Recognizing 1st Amendment Rights of Students on Day of Protest
OAKLAND, CA — Less than one week after the Presidential Election, students at middle and high schools across Oakland organized a city-wide march to express their feelings surrounding the presidential election results. Hundreds of students left their schools and met at Fruitvale Plaza in a show of solidarity. Meanwhile, hundreds of other students met at City Hall for a long march through the city.
The City Hall group started the day waving home-made signs and chanting slogans, including “this is what democracy looks like!” and “we reject the President-elect!”
Inspired by impassioned speeches, the group took to the streets. They first marched to Lake Merritt and up around Fairyland, stopping at the northeast corner of the lake near I-580. After a quick stop for lunch, they continued their march up Grand Avenue into Piedmont. The group paused outside Piedmont High School (PHS), where they were greeted by students and staff from PHS and Piedmont Middle School. The group immediately grew in numbers as some of those students joined in, with staff helping to ensure the group’s safety.
A senior at Oakland High named Terrilyn explained why she wanted to participate. “It’s a scary atrocious event that happened in the election. Who says the types of things (Trump) does? They can’t be tolerated in society. We are the voice.”
From Piedmont, the protesters marched to Oakland Tech where they rallied on the steps, calling for more students to join the demonstration. J.D., an eighth grader from Piedmont Middle School, said, “I don’t stand for racism and sexism” He added, “We should be letting immigrants in. This is a free country.”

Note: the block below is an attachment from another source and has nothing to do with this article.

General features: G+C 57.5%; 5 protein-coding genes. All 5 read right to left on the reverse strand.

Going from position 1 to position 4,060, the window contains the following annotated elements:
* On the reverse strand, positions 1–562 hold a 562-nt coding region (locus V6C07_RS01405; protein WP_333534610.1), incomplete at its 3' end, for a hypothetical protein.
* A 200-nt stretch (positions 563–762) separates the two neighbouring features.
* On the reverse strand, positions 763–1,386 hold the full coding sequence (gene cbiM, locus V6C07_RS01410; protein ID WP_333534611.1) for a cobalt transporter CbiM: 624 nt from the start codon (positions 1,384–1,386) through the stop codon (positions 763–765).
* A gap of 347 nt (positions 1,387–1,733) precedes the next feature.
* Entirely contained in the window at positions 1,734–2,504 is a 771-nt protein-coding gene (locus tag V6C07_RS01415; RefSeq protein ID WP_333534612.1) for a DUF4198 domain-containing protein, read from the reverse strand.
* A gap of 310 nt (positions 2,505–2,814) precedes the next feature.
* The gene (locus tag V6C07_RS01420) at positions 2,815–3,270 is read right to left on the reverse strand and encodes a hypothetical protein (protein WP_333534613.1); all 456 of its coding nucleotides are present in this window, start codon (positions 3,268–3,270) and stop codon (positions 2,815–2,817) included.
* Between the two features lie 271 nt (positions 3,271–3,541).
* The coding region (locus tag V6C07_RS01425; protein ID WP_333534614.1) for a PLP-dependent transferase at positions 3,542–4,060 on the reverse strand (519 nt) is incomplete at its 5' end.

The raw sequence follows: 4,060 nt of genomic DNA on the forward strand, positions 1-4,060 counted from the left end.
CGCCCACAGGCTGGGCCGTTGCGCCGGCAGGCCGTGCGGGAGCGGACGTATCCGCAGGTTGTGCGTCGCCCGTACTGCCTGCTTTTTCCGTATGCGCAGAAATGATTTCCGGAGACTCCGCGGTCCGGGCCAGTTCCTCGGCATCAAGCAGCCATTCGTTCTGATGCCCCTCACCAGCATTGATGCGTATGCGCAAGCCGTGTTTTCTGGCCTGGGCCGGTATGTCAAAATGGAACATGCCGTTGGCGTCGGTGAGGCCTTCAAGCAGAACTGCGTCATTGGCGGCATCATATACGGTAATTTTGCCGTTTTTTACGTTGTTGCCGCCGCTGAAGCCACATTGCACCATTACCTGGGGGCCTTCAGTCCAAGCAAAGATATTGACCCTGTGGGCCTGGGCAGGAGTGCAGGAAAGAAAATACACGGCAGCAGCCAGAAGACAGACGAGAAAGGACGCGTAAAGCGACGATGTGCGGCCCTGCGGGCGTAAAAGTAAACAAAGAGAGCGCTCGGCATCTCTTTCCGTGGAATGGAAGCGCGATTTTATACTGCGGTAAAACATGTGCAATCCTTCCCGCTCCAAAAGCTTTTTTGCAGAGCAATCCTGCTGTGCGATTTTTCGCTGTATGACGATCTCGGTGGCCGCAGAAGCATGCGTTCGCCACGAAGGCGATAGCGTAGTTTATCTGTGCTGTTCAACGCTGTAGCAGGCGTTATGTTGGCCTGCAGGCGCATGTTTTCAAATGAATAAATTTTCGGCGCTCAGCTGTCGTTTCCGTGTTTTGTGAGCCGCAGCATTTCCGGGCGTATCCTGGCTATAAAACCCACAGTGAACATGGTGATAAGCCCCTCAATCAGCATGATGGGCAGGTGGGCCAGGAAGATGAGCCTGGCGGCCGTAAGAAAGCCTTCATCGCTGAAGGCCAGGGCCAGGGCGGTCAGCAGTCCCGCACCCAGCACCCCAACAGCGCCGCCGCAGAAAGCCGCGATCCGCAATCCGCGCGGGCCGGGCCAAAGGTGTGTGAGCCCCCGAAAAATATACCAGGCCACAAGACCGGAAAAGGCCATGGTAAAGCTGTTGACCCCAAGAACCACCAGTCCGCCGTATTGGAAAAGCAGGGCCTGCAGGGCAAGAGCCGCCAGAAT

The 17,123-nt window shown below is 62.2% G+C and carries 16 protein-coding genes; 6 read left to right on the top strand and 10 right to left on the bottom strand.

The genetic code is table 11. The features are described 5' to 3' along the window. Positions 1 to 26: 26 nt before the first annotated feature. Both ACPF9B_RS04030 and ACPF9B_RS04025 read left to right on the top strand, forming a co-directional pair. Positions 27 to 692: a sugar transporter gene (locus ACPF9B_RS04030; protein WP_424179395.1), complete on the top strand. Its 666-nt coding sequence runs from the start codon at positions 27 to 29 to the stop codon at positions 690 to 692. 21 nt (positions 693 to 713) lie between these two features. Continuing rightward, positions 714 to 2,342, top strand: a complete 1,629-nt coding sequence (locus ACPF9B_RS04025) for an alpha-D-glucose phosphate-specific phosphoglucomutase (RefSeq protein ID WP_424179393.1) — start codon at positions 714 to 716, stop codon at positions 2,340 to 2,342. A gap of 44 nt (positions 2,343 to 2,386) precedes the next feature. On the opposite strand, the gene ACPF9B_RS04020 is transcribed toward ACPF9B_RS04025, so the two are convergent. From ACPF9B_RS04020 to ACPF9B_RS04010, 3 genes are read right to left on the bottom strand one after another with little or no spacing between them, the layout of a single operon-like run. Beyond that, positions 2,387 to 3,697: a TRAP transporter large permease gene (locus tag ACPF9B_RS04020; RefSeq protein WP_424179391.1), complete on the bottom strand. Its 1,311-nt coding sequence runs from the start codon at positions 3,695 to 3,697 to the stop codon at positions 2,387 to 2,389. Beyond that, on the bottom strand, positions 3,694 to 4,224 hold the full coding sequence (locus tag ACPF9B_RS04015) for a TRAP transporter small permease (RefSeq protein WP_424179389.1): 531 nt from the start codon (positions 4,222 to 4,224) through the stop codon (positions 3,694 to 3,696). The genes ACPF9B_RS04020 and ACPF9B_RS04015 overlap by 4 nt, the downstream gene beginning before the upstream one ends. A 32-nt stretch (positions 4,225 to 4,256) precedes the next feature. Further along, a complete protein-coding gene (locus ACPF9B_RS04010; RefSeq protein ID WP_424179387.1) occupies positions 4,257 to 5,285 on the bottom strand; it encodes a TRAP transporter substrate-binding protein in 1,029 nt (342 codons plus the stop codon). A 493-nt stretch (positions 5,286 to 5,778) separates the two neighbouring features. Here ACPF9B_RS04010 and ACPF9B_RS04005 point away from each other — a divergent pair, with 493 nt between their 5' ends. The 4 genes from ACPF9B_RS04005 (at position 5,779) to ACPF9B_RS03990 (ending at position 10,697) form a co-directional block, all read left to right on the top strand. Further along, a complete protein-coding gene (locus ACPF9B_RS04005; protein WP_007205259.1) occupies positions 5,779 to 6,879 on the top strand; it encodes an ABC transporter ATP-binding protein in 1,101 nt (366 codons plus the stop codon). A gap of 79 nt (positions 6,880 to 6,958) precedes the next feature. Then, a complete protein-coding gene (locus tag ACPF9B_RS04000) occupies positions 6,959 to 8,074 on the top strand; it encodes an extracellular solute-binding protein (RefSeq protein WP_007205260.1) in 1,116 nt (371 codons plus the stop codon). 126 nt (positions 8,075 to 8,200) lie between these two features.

Oakland Police followed the group the entire march and were helped by Piedmont Police and the Highway Patrol. As they marched, the students encouraged drivers to honk and even high-fived some of them. The last leg of the journey was south on Broadway back to City Hall. Oakland High 10th grader, Fernanda said, “I want my voice to be heard. I don’t want to just be someone who is going to be okay with having Trump as President.”
This was a protest called for and organized entirely by students. OUSD Superintendent Antwan Wilson said, “OUSD wants our students in class and learning everyday. But we also recognize their 1st Amendment rights and know that taking part in such a protest can also be a source of learning for students.”
As a district, OUSD observes Restorative Justice (RJ) week through November 20. Students and staff are encouraged to apply RJ principles and values to every day challenges. Several Restorative Justice Week events are taking place throughout the community.
As the march and rally came to an end, the pride in the eyes of the students was clear. Numerous young people said taking part made them feel “empowered.”
About Oakland Unified School District
In California’s most diverse city, Oakland Unified School District (OUSD) is dedicated to creating a learning environment where “Every Student Thrives!” Nearly half of its 50,000 students speak a non-English language at home. Each of its 126 schools is staffed with talented individuals who unite around a common set of values: Students First, Equity, Excellence, Integrity, Culturally-Responsive and Joy. OUSD is committed to preparing all learners to excel in college, career and community.